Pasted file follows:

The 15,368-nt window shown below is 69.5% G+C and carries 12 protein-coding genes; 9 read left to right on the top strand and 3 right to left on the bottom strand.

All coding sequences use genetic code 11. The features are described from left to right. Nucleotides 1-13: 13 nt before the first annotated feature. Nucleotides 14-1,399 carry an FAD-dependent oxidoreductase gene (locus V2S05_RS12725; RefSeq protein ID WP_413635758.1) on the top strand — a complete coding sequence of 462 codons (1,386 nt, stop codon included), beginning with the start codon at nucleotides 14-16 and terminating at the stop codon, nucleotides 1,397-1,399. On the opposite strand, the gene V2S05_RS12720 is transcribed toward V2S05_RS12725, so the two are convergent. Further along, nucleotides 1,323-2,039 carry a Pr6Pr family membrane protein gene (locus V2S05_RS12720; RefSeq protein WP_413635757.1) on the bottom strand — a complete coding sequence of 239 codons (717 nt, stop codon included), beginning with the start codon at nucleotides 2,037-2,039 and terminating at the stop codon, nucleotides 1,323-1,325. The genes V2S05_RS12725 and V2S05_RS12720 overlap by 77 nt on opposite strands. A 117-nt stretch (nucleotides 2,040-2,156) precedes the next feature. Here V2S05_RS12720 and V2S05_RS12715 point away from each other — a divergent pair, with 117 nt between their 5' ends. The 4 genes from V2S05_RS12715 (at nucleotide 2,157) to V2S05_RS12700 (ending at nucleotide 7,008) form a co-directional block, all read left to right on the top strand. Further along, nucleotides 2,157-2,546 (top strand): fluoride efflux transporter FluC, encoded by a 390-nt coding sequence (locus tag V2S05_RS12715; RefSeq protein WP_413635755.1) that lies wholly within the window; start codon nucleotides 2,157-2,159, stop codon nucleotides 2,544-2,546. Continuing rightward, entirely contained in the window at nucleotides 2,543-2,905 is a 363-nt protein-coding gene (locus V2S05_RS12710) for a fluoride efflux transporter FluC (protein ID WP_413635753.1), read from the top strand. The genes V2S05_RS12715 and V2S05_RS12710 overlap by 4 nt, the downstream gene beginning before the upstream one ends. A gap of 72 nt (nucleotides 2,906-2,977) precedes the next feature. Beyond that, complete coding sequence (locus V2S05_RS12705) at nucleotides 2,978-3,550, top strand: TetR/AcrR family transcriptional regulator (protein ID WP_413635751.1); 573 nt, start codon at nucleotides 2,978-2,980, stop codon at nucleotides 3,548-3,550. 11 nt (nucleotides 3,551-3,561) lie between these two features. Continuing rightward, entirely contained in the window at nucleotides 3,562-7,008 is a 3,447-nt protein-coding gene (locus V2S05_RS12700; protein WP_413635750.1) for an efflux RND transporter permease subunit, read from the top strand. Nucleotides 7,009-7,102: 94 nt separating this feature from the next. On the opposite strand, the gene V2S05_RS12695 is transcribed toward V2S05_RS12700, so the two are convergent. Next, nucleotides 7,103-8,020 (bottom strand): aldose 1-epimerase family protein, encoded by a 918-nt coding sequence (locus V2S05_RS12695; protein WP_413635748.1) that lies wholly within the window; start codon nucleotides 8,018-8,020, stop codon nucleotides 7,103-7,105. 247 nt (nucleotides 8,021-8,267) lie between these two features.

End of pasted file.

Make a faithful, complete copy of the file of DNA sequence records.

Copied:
The 15,368-nt window shown below is 69.5% G+C and carries 12 protein-coding genes; 9 read left to right on the top strand and 3 right to left on the bottom strand.

All coding sequences use genetic code 11. The features are described from left to right. Nucleotides 1-13: 13 nt before the first annotated feature. Nucleotides 14-1,399 carry an FAD-dependent oxidoreductase gene (locus V2S05_RS12725; RefSeq protein ID WP_413635758.1) on the top strand — a complete coding sequence of 462 codons (1,386 nt, stop codon included), beginning with the start codon at nucleotides 14-16 and terminating at the stop codon, nucleotides 1,397-1,399. On the opposite strand, the gene V2S05_RS12720 is transcribed toward V2S05_RS12725, so the two are convergent. Further along, nucleotides 1,323-2,039 carry a Pr6Pr family membrane protein gene (locus V2S05_RS12720; RefSeq protein WP_413635757.1) on the bottom strand — a complete coding sequence of 239 codons (717 nt, stop codon included), beginning with the start codon at nucleotides 2,037-2,039 and terminating at the stop codon, nucleotides 1,323-1,325. The genes V2S05_RS12725 and V2S05_RS12720 overlap by 77 nt on opposite strands. A 117-nt stretch (nucleotides 2,040-2,156) precedes the next feature. Here V2S05_RS12720 and V2S05_RS12715 point away from each other — a divergent pair, with 117 nt between their 5' ends. The 4 genes from V2S05_RS12715 (at nucleotide 2,157) to V2S05_RS12700 (ending at nucleotide 7,008) form a co-directional block, all read left to right on the top strand. Further along, nucleotides 2,157-2,546 (top strand): fluoride efflux transporter FluC, encoded by a 390-nt coding sequence (locus tag V2S05_RS12715; RefSeq protein WP_413635755.1) that lies wholly within the window; start codon nucleotides 2,157-2,159, stop codon nucleotides 2,544-2,546. Continuing rightward, entirely contained in the window at nucleotides 2,543-2,905 is a 363-nt protein-coding gene (locus V2S05_RS12710) for a fluoride efflux transporter FluC (protein ID WP_413635753.1), read from the top strand. The genes V2S05_RS12715 and V2S05_RS12710 overlap by 4 nt, the downstream gene beginning before the upstream one ends. A gap of 72 nt (nucleotides 2,906-2,977) precedes the next feature. Beyond that, complete coding sequence (locus V2S05_RS12705) at nucleotides 2,978-3,550, top strand: TetR/AcrR family transcriptional regulator (protein ID WP_413635751.1); 573 nt, start codon at nucleotides 2,978-2,980, stop codon at nucleotides 3,548-3,550. 11 nt (nucleotides 3,551-3,561) lie between these two features. Continuing rightward, entirely contained in the window at nucleotides 3,562-7,008 is a 3,447-nt protein-coding gene (locus V2S05_RS12700; protein WP_413635750.1) for an efflux RND transporter permease subunit, read from the top strand. Nucleotides 7,009-7,102: 94 nt separating this feature from the next. On the opposite strand, the gene V2S05_RS12695 is transcribed toward V2S05_RS12700, so the two are convergent. Next, nucleotides 7,103-8,020 (bottom strand): aldose 1-epimerase family protein, encoded by a 918-nt coding sequence (locus V2S05_RS12695; protein WP_413635748.1) that lies wholly within the window; start codon nucleotides 8,018-8,020, stop codon nucleotides 7,103-7,105. 247 nt (nucleotides 8,021-8,267) lie between these two features.